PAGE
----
Sunday, December 27, 2009
Ten albums I liked in 2009
I'm not a big fan of formal year end lists, but I always get talked into it. This time by Michael Byrne at City Paper, who let me write a blurb about number 2 on this list.
1. Subarachnoid Space - Eight Bells. From my Oregonian review: SubArachnoid Space soundtracks the superconscious, with all the breadth of wonderment and horror between sleep and wake and between Dali paintings and Cortazar stories.
2. Health - Get Color. My writeup for this album as number 10 on the City Paper's countdown: Los Angeles noisy dance-rock outfit HEALTH had its work cut out for it this year, after the quartet's 2007 debut was outdone by its 2008 remix album. So on Get Color, HEALTH stepped up and perfected its table-saw-like bass sound, round and bright electronic beeps, and high-range, airy vocals, applying precision to the use of each to make songs with a lot of character and a lot of space. Complex, tom-heavy drum beats maintain a ritualistic quality in this music, which has a sort of neon spirituality. The record is clean like a cult compound--an appropriate soundtrack for drug use, prayer, exercise, or murder.
3. Evangelista - Prince of Truth. From my Oregonian review: The vocal effects on "The Slayer," the first track on "Prince," change line by nightmarish line: "Am I here to watch over you?/Am I here to destroy you? ... Take the pennies from my eyes/I am so old that I am new." Rustic guitar sounds bubble up out of sweeping wind and feedback sounds and boil up into post rock. Two songs later, the relaxed vocal delivery on "I Lay There in Front of Me Covered in Ice" creates a rare shade of peace in the face of the song's broken structure, eerie production and lyrical imagery of death.
4. New York Rifles - Make a Wish. I chose this album for the Oregonian's Christmas Gift Guide: "Rails," the first number on the sophomore release from this Portland band, is probably the most rock 'n' roll track without a guitar on it released this year. It's a soulful, fast-paced spiritual that finds a swagger by the end. The magic, and the belted, high-pitched vocals, linger when the guitars fire up for prepunk songs about nefarious activities you can do in motels, making this record the perfect medicine for anyone on your list whose faith in the gospel of rock is in doubt. -- Jason Simms, Special to The Oregonian
5. Mr. Gnome - Heave Yer Skeleton. I didn't get a chance to write about this new album from one of my favorite bands, but this Cleveland duo--which is already one of the most full-sounding duos around--really expanded their sound here. I tagged them as Scout Niblett fronting System of a Down when I reviewed their last album for Spin, but it's more complicated now. They've brought in subtle elements of punk, country and even jazz. A lot of times when bands put in new influences it can be heavy handed. That is not at all the case here. Minor adjustments on this record really open up the sound nicely.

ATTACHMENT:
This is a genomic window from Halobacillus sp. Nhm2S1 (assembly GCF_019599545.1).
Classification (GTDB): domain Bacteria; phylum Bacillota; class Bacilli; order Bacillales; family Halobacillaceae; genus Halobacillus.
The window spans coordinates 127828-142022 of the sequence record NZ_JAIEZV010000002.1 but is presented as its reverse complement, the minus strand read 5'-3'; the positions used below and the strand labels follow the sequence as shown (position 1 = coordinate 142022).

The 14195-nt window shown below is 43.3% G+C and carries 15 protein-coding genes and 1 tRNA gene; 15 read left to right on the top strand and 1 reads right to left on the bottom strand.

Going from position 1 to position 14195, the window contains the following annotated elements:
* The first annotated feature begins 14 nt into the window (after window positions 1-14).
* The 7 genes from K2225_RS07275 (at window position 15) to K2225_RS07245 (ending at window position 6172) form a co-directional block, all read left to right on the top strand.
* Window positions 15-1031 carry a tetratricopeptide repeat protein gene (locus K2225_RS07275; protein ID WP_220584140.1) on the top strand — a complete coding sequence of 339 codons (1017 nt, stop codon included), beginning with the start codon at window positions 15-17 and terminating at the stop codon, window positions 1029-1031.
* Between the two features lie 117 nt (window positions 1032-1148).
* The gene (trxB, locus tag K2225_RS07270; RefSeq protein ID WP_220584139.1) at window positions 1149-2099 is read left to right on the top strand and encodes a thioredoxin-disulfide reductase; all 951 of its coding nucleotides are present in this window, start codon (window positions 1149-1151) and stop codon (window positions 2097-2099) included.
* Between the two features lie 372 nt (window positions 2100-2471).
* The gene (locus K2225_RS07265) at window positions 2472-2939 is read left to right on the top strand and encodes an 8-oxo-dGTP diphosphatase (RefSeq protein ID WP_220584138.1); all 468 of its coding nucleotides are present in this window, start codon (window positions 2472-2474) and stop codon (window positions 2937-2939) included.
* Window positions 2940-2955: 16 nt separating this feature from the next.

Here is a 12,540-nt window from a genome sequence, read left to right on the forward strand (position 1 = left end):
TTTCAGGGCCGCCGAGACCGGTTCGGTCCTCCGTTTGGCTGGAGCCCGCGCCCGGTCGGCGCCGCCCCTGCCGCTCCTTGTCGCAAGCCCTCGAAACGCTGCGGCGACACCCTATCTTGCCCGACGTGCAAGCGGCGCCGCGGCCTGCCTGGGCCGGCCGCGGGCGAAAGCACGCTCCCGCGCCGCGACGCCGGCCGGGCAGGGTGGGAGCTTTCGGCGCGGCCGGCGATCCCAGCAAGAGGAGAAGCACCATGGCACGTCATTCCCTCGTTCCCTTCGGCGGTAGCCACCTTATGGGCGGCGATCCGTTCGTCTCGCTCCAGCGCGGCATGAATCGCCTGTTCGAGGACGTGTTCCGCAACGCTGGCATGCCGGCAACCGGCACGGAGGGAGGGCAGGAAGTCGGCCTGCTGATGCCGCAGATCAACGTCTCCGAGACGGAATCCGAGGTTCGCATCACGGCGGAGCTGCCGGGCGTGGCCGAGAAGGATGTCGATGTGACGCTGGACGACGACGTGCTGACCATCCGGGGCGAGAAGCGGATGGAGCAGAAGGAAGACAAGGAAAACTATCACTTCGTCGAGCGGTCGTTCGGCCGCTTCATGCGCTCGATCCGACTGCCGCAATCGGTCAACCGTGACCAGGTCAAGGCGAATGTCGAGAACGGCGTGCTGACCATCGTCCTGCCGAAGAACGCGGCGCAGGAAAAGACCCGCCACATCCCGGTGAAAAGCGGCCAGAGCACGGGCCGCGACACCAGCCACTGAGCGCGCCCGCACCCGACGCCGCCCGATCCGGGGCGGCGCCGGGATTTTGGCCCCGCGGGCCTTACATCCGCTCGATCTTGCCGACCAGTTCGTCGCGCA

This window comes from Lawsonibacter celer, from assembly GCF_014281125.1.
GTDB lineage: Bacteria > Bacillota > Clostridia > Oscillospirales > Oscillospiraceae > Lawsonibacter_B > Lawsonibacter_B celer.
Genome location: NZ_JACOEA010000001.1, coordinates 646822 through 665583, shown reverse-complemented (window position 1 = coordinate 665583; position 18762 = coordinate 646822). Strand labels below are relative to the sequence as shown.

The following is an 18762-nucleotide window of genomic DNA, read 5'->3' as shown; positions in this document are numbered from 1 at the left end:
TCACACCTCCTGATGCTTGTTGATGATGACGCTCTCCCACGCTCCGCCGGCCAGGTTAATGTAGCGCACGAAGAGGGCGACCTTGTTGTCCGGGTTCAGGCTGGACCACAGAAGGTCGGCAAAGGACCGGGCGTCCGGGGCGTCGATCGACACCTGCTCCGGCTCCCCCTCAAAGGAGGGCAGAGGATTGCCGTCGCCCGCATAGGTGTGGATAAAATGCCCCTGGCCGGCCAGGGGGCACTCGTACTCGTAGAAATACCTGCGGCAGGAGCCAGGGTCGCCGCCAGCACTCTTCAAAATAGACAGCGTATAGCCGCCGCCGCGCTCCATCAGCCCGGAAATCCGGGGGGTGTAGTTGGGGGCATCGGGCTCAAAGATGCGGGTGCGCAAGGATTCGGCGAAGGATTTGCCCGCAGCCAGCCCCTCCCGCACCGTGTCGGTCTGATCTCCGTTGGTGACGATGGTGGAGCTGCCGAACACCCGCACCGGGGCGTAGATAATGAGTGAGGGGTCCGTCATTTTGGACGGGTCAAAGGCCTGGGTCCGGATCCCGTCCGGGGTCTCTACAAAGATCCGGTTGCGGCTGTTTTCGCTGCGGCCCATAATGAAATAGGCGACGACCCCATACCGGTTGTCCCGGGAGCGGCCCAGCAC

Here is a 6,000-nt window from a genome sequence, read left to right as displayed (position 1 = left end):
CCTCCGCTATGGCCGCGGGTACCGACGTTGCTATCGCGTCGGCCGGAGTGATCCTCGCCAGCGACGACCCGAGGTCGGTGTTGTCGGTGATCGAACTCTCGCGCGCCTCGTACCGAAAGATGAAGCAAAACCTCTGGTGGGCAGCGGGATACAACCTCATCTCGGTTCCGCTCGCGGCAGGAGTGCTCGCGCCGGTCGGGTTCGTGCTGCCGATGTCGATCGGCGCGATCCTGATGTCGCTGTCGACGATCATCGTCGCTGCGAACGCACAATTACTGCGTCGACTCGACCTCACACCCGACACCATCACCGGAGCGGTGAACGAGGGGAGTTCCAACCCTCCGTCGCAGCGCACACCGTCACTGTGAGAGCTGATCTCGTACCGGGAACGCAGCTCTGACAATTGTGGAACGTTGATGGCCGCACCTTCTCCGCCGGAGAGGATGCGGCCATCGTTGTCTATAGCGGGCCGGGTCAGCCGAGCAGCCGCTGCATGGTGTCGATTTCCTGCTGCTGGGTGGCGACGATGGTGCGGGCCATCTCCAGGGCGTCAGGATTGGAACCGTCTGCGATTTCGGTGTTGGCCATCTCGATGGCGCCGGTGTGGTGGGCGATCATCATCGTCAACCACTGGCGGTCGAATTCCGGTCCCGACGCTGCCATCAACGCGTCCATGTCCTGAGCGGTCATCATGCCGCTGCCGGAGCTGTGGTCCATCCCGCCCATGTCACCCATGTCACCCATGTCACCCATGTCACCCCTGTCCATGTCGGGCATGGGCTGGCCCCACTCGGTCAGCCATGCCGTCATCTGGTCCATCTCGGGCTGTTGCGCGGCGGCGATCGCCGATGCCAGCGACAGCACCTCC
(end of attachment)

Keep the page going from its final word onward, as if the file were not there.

6. YOB - The Great Cessation. I didn't hear this album until way after it came out. By then it was really hyped. It's the only legit metal album I know of that was lauded by the New York Times this year. But it fully lived up to the hype. From my Oregonian preview of their Halloween show: The title track builds from whisperlike to thunderous while vocalist Mike Scheidt steadily unloads a poem describing the Zen-based idea of abandoning the self to understand the unmovable vastness of the universe and time. What could be scarier than a meditation on the torturous trivialities of your insignificant ego vibrating all of your bones in waves of sound?
7. Rodriguez - Cold Fact (reissue). My blog headline for the last six months has been a Rodriguez lyric. That should tell you something. He's probably my most listened to artist of 2009, and definitely my best discovery of the year. From my Oregonian review: It would not be hyperbole to compare Rodriguez's mysticism to the Doors, his grooves to Sly Stone and his storytelling and poetry to Dylan.
8. Dethklok - Dethalbum II. Much to the dismay of purists, this is the best-selling death metal album all time. More than a parody, it actually outsmarts the original and beats it at its own game. This album brings color and dimension to death metal like never before. It's kind of like how people are actually getting news now from the Daily Show, because it's so much more fun than actual news.
9. The Mars Volta - Octohedron. These crack-smoking geniuses finally recaptured some of the magic of their first EP and LP. Some.
10. Mastodon - Crack the Skye. Believe it or not, I am new to this band this year. I enjoy them, and found myself listening to this album more than I would have guessed considering it's not something I feel all that passionate about. It's more like I respect it. From my Oregonian review: Take "Ghost of Karelia," which is a maze of virtuosic melodies worthy of a Rush record, built on a slow, heavy sway, soothing in its restraint.